Fact #5: Goebbels played a key role in Hitler’s propaganda ministry throughout the 1930s and 1940s; particularly in the pre-war years as Goebbels used propaganda to garner German support for war in Poland, Czechoslovakia, and later against the Allied powers. Goebbels became a master at turning the truth into blatant lies, especially once the war began to turn bad for the Nazis in the early 1940s. In conjunction with his wide array of media outlets, Goebbels systematically portrayed Nazi losses as great victories for the Germans in his attempt to maintain morale on the home-front. As the war began to look more and more disastrous for the Nazis, however, Goebbels began to recognize that the war could not be won, and became a strong advocate for “total war” against the Allied armies. This concept revolved around the idea of mobilizing all aspects of the military and population toward the war effort, with the implication that Germany was ready to face annihilation before any form of surrender would occur. In 1944, the Nazis adopted Goebbels’ plans. In July, Hitler appointed him to the position of “General Plenipotentiary for Total War.”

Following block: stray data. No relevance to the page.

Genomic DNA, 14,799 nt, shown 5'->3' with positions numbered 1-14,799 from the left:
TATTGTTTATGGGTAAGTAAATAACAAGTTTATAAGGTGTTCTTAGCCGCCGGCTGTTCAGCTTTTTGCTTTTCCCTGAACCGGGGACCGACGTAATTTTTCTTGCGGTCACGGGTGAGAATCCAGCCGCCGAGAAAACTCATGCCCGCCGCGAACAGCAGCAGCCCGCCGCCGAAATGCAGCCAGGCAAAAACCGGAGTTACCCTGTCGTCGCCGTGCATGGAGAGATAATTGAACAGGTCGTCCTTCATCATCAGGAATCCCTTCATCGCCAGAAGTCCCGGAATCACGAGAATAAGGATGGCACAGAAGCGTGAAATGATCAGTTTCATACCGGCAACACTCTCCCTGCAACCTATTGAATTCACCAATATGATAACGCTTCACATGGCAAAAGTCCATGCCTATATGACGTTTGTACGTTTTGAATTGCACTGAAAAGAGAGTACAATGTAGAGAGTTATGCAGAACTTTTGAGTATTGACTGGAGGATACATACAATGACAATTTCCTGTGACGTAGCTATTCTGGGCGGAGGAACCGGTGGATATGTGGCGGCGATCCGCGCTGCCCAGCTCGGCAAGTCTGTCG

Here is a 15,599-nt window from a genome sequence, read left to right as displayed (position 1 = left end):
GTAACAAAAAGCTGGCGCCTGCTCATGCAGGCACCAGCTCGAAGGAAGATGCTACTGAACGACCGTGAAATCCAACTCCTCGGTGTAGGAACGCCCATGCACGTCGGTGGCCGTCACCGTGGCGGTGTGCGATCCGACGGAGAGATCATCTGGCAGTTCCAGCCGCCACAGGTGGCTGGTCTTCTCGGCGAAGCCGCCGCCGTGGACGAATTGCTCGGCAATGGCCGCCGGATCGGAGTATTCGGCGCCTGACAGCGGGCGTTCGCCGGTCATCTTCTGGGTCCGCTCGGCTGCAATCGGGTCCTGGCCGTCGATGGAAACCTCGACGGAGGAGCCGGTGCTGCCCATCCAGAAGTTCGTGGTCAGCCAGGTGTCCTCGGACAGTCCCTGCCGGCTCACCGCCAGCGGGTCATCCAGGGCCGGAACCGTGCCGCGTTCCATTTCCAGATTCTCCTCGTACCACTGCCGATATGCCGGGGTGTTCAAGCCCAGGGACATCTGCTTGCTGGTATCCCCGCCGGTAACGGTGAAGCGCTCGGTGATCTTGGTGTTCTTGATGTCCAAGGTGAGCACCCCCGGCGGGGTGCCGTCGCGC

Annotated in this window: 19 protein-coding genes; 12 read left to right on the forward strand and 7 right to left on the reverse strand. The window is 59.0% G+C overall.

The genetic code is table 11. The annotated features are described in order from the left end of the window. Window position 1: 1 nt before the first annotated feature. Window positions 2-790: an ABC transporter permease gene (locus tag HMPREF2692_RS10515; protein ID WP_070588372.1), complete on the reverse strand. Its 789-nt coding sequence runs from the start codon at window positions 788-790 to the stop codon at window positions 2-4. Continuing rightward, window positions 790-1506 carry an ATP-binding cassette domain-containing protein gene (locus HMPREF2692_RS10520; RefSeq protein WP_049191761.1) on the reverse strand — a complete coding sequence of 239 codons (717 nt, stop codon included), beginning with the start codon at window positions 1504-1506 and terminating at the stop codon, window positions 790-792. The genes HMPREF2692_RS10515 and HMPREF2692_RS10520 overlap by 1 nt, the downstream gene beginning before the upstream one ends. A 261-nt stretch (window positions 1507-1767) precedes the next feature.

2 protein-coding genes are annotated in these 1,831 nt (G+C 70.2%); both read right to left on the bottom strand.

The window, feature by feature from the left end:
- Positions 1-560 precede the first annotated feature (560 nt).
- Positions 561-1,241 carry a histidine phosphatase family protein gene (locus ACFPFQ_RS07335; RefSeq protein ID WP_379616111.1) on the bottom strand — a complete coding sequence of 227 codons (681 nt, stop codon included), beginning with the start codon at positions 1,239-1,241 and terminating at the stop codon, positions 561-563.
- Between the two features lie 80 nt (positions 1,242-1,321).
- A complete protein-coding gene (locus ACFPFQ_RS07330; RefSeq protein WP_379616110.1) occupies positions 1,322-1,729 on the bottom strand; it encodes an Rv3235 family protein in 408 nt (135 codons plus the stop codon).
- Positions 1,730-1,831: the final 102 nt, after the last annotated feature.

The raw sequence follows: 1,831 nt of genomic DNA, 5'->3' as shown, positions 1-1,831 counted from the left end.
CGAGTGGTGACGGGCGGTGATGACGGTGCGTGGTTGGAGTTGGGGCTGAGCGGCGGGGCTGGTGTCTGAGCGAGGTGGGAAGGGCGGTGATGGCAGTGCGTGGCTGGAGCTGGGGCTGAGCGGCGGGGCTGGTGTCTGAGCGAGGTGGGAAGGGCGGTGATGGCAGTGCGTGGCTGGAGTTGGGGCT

Fact #6: Less than a year after his implementation of “total war,” Germany faced imminent defeat at the end of April 1945. As Hitler’s right-hand man, the Fuhrer dictated his last will to Goebbels, and appointed him Chancellor of the Third Reich, following his death. However, instead of accepting this position, Goebbels had each of his children poisoned (only a day later), and committed suicide alongside his wife, Magda. The embarrassment of defeat in conjunction with the humiliating prospect of being captured by the Allies was too much to bear for Goebbels, as he found death to be more honorable than defeat.
Additional Facts About Goebbels
Quick Fact #1: Goebbels ran an extremely efficient political department within the Nazi Party, and divided the Propaganda Ministry into seven separate units (as a means to promote efficiency). Workers within the department, however, were less than pleased with having Goebbels as their boss. According to memoirs, Goebbels was an extremely difficult boss to work under due to his strictness and lack of respect for others.